Metabolic rates of early life history stages of marine fishes show considerable inter-individual differences, and are highly influenced by extrinsic factors like temperature or food availability. Measuring oxygen uptake rates is a proxy for estimating metabolic rates. Still, the relationship between respiration rates and ambient or previous salinity conditions as well as parental and developmental acclimation to changes in salinity remains largely unexplored. In the present study, we conducted experiments to investigate the effects of salinity on the routine metabolic rates (RMR) of euryhaline Atlantic herring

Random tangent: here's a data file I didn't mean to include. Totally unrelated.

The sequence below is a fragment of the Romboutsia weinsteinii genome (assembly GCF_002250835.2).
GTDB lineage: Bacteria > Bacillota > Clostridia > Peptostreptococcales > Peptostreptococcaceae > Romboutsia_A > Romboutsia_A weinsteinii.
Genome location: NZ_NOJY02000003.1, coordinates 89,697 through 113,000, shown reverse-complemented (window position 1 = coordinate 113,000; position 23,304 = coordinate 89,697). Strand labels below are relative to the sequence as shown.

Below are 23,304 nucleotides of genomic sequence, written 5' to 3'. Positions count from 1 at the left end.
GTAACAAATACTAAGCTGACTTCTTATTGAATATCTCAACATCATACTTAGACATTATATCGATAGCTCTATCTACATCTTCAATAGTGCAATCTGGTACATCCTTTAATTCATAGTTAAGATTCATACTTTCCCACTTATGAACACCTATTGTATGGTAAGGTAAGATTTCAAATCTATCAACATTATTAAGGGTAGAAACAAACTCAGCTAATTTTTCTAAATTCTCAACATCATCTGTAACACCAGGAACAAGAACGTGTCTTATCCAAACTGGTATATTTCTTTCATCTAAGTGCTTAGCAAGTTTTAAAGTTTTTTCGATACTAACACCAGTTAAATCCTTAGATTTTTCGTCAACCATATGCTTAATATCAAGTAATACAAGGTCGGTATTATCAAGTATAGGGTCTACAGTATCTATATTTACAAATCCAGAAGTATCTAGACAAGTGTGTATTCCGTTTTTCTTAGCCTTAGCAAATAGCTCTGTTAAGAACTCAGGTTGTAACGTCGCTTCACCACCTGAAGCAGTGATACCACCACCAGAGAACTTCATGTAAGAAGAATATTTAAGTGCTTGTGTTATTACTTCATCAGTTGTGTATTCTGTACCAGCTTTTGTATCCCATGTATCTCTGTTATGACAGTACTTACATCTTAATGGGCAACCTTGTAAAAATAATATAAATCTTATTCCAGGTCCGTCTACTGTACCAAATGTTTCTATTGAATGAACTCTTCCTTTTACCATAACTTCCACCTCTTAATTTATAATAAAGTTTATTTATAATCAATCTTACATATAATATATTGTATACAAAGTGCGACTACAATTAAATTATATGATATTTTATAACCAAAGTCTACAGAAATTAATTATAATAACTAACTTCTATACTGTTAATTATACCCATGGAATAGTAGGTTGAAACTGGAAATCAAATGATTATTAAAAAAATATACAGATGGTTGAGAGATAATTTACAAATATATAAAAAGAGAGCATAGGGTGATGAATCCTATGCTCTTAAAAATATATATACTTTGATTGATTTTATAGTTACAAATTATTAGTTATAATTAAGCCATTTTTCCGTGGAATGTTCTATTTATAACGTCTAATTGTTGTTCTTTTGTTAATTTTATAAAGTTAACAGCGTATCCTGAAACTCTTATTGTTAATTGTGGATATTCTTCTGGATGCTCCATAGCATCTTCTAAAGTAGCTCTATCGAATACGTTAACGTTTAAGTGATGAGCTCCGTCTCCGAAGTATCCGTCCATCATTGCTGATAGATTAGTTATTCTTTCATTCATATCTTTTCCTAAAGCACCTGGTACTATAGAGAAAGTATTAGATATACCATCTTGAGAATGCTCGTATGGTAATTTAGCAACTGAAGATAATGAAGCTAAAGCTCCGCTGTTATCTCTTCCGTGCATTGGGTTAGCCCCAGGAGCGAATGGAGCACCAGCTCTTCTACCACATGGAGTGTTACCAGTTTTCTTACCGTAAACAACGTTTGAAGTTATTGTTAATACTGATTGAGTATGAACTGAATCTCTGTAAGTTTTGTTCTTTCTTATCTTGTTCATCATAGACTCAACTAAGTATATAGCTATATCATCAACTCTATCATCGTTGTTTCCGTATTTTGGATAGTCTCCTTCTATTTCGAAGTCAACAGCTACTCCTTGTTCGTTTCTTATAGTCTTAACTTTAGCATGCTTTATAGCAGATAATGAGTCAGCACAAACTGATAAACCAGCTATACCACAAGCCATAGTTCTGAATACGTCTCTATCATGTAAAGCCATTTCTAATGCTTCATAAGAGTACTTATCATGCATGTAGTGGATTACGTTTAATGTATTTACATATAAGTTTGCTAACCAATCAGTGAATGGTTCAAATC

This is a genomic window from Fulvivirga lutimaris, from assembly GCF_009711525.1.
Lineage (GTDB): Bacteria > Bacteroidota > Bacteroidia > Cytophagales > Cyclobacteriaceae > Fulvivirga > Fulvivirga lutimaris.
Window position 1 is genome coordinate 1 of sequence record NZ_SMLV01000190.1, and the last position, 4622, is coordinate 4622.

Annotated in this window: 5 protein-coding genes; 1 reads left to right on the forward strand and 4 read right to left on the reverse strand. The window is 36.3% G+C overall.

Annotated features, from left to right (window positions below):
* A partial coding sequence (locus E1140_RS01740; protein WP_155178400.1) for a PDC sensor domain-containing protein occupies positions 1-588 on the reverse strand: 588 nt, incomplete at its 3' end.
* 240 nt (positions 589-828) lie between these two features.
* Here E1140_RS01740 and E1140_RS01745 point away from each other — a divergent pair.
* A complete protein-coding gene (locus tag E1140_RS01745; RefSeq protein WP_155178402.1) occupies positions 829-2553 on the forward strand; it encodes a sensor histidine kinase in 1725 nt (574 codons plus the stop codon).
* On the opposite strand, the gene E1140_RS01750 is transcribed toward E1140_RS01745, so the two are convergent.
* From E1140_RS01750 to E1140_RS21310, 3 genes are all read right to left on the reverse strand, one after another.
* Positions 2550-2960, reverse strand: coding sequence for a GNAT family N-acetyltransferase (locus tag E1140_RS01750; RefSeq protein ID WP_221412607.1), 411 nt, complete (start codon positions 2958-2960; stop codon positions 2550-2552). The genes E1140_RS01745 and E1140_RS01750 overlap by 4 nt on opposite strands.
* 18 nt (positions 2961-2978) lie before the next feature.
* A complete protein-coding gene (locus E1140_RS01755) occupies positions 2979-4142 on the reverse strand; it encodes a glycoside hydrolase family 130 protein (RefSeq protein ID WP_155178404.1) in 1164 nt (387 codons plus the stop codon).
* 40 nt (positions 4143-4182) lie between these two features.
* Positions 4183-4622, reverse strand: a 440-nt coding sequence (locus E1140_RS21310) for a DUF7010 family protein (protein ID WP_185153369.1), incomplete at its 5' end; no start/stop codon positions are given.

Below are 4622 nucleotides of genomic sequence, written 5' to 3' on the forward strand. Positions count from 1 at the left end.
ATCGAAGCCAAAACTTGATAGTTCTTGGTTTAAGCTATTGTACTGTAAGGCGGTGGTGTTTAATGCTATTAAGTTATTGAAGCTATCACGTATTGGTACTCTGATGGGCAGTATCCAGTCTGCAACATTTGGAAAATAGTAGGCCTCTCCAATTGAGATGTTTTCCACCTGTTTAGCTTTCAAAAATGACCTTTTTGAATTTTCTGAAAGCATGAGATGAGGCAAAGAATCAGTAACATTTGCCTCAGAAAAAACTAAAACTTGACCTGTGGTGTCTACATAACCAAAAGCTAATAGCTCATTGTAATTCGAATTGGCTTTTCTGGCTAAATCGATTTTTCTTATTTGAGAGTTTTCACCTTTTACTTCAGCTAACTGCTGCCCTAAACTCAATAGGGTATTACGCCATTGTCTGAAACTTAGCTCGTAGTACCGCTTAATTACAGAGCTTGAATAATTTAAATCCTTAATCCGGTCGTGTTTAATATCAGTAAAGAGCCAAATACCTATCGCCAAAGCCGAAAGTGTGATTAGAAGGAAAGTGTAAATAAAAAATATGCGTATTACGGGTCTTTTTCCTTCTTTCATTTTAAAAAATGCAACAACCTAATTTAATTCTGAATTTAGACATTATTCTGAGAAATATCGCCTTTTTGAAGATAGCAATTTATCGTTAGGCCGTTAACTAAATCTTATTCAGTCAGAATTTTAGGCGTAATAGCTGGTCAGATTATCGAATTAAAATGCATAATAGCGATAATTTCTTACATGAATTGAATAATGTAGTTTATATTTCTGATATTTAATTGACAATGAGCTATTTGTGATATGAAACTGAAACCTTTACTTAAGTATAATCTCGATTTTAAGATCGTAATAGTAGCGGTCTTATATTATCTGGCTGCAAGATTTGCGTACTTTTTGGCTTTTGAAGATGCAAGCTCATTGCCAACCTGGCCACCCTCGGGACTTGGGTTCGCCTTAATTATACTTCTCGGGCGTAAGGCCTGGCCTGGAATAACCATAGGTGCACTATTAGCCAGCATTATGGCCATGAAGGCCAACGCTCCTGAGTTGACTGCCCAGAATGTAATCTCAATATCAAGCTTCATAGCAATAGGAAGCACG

Clupea harenguslarvae at 3 levels of salinity: low (6 psu), intermediate (16 psu) and high (35 psu), reflecting ecologically relevant conditions for herring populations in the Atlantic Ocean and Baltic Sea. The larvae originated from different genetic backgrounds and salinity adaptations to account for cross-generation effects on metabolic rates. Closed respirometry carried out over 24 h on individual fish larvae generally confirmed near isometric respiration rates at all salinity regimes, with rates being 15.4% higher at 6 psu and 7.5% higher at 35 psu compared to 16 psu conditions. However, transgenerational acclimation to different salinity regimes of the parents had no effect on the salinity-specific metabolic rates of their offspring. Our study demonstrates the ability of herring to cope with a wide range of salinity conditions, irrespective of parental environmental history and genetic origin. This phenotypic plasticity is considered to be one of the main contributing factors to the success of herring as a widely distributed fish species in the North Atlantic and adjacent waters.